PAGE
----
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Ancient shark had colossal bite

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http://news.bbc.co.uk/2/hi/science/nature/7540835.stm

The great white shark may have awesome jaws but they are nothing compared with those of megalodon, its gigantic, whale-eating ancestor.

A new study of the extinct creature's skull shows it had an almighty bite, making the prehistoric fish one of the most fearsome predators of all time.

All the more remarkable, scientists say, because the crushing force came from jaws made of cartilage, not bone.

The researchers report their skull work in the Journal of Zoology.

The megalodon super-shark swam in the oceans more than a million-and-a-half years ago.

It grew up to 16m (52ft) in length and weighed in at 100 tonnes - 30 times heavier than the largest great white - and must have been one of the most formidable carnivores to have existed.

"Pound for pound, your common house cat can bite down harder, " explained Dr Stephen Wroe of the University of New South Wales, Australia. "But the sheer size of the animal means that in absolute terms, it tops the scales."

Measuring up

Dr Wroe's team used a technique known as finite element analysis to compare the skulls of the great white with that of the prehistoric megalodon.

The approach is a common one in advanced design and manufacturing, and allows engineers to test the performance of load-bearing materials, such as the metal in the body and wings of an aeroplane.

CT (X-ray) scans were taken of megalodon remains to construct a high-resolution digital model.

A model of a modern 2.4m-long male great white shark (Carcharodon carcharias) was developed for comparison.

_44890672_meg.jpgA recent BBC series imagined a face-to-face encounter

Megalodon's muscles were based on those of the great white, and the simulations were then loaded with forces to see how the two skulls, jaws, teeth and muscles would have coped with the mechanical stresses and strains experienced during predation.

By looking at the distribution of stress and strain on the sharks' jaws, researchers found that the largest great whites have a bite force of up to 1.8 tonnes, three times the biting force of an African lion and 20 times harder than a human bites.

Megalodon, though, is more impressive. It is predicted to bite down with a force of between 10.8 to 18.2 tonnes.

The team said biting with such force was quite a feat given that the jaws of these ancient creatures were made of flexible cartilage.

In contrast to most other fish, sharks' skeletons are made up entirely of cartilage. Scientists think that cartilage, being a much lighter material than bone, allows sharks to swim without the aid of a swim bladder.

With finesse

The Australian research team was interested in how a cartilaginous jaw performs compared with a bone jaw.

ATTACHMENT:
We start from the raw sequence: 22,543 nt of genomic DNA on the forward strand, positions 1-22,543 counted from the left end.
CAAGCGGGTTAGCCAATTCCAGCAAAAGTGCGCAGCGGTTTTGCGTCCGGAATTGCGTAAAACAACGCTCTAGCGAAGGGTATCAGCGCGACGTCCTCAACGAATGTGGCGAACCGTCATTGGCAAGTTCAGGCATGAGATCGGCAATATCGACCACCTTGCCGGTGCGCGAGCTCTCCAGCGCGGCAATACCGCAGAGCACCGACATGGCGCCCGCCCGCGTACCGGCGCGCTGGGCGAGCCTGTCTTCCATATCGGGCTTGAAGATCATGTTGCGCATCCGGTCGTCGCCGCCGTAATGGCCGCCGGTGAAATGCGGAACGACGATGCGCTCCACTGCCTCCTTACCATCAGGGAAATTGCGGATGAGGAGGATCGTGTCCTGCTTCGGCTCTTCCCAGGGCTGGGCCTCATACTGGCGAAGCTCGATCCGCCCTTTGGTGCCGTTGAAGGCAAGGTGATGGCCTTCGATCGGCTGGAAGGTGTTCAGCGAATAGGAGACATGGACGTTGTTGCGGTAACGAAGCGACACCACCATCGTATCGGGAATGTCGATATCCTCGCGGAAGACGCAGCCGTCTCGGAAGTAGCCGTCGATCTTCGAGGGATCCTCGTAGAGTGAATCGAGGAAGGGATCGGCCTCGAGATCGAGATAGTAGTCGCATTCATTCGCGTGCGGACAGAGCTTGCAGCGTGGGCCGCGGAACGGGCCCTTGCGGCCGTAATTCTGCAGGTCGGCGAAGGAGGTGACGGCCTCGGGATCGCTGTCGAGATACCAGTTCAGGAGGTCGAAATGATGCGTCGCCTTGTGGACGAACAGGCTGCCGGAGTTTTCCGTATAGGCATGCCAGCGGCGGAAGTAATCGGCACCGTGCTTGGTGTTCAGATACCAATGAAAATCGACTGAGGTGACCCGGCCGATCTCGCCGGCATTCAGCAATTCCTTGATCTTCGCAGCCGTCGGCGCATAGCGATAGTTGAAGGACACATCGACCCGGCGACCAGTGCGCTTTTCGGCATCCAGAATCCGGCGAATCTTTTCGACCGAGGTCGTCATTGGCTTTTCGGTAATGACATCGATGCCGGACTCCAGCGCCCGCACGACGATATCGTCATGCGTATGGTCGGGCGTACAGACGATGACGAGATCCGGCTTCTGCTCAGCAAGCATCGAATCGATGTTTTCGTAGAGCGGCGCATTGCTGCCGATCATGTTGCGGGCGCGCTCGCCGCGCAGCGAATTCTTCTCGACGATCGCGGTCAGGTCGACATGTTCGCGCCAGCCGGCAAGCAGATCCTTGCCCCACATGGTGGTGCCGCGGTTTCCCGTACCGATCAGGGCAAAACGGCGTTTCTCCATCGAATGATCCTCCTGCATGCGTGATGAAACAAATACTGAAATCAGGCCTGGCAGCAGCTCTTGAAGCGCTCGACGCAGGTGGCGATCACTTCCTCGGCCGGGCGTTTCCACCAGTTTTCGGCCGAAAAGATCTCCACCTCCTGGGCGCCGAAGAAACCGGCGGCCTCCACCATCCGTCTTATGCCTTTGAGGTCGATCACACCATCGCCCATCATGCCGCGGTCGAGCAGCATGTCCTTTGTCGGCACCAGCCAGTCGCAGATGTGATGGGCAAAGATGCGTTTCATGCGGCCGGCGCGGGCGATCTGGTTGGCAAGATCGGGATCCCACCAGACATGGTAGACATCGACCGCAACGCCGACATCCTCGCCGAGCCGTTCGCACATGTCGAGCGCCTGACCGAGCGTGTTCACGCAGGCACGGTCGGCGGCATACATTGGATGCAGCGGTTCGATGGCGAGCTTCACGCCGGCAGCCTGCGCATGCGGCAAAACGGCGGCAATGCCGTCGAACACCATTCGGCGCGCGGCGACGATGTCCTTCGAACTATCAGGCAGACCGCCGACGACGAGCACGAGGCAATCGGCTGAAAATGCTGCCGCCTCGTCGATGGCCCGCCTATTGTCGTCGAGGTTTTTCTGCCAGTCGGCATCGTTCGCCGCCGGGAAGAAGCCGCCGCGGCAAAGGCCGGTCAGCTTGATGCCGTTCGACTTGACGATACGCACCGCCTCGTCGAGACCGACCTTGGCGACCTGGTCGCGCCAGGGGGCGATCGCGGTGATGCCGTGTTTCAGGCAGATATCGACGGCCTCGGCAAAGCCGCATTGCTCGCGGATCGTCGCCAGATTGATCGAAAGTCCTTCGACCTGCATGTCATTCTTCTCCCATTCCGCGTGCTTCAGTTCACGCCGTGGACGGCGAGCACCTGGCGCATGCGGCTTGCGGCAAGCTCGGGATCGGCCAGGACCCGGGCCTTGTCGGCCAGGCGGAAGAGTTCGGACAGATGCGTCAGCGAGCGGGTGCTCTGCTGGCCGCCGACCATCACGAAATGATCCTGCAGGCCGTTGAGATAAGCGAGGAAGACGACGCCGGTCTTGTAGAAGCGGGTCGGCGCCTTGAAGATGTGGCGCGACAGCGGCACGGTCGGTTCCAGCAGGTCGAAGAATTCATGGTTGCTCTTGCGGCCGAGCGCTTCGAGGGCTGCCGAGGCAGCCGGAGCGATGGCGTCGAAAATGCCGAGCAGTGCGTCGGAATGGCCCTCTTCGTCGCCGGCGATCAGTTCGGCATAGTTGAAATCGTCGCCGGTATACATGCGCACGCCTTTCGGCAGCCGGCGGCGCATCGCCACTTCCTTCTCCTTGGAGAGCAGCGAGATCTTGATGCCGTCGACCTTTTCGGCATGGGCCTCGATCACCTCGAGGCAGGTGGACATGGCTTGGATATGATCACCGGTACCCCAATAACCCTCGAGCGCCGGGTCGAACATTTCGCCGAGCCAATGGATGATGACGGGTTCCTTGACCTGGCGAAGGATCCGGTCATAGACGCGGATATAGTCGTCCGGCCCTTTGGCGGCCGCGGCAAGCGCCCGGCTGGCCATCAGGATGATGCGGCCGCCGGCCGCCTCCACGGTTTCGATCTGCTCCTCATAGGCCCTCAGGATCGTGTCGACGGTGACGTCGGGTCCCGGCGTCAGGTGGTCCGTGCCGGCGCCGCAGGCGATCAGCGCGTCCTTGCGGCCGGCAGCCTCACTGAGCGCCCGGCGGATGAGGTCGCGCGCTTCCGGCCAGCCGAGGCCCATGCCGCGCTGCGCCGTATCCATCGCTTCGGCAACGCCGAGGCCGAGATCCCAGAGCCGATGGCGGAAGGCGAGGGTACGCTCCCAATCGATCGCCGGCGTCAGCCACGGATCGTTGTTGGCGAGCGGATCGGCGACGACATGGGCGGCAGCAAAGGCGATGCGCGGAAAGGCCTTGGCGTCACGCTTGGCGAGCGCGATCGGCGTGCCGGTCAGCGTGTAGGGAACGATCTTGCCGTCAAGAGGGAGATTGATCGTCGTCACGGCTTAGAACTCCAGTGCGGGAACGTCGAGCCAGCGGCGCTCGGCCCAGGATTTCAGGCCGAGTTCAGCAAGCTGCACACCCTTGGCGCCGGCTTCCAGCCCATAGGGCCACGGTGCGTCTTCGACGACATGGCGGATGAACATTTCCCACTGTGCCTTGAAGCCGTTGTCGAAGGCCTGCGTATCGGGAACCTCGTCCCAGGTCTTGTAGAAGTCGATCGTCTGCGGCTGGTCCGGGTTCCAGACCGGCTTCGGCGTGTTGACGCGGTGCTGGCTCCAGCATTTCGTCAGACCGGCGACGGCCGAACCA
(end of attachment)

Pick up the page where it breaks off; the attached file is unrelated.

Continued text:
The scientists' study shows that the cartilaginous jaw is almost as strong as a bony jaw of the same size - losing only a few percent - in measures of bite force. What is more, the elasticity of the cartilage jaw increases the gape of the sharks to devastating ends.

"The shark's upper jaws can be dislocated: the whole upper and lower jaw pull out and forward as the shark twists and shakes its head from side to side to bite a chunk out of its prey," explains Dr Wroe.

Sharks feed on very large prey: the great white shark eats sea lions and the megalodon is thought to have eaten whales.

"Sharks ambush their prey and immobilise them with a bite, then wait for them die," Dr Wroe told BBC News. "They are actually delicate feeders and take care not to damage their teeth by biting down too hard on the large bones of their prey."

To keep their teeth sharp, sharks have a battery of them that is continually replaced.

It is the combination of their size, their razor-sharp teeth and the element of surprise that makes sharks such deadly predators.

MEGALODON COMPARED WITH THE GREAT WHITE SHARK

_44889480_shark_compare466.gif

Megalodon Great white shark

Type

Cartilaginous fish Cartilaginous fish

Size

16m (52ft) 6m (20ft)

Diet

Whales, including the now extinct Odobenocetops, seals Fish, turtles, seals, sea lions, squid and crustaceans

Predators

None known Occasionally caught by fishing industry as bycatch


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shame they went extinct, i can omly imagine they must have been a beautiful sight to behold

makes you think of the wonders of nature lost forever


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Wonders of nature that could eat a semi-truck.

I saw an episode on the discovery channel where a scientist went back in time to see (and swim with) the ten top predators of the ancient oceans. The megalodon was number three I think. These creatures were huge and it boggles the mind to think that these creatures used to live in the oceans and could still live in the deepest trenches of the world. If these types of creatures still lived then I would never go near the ocean again. :)


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Megalodons are like Sea Kings from One Piece. O_O Too scary.
YEAH! Only more vicious looking I suppose, but em Sea Kings are quick *nod nod*

I am putting myself to the fullest possible use, which is all I think that any conscious entity can ever hope to do.

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There still could be some out there. We've found fish that were supposed to be extinct before. Its a big ocean, and we can't get to most of it.


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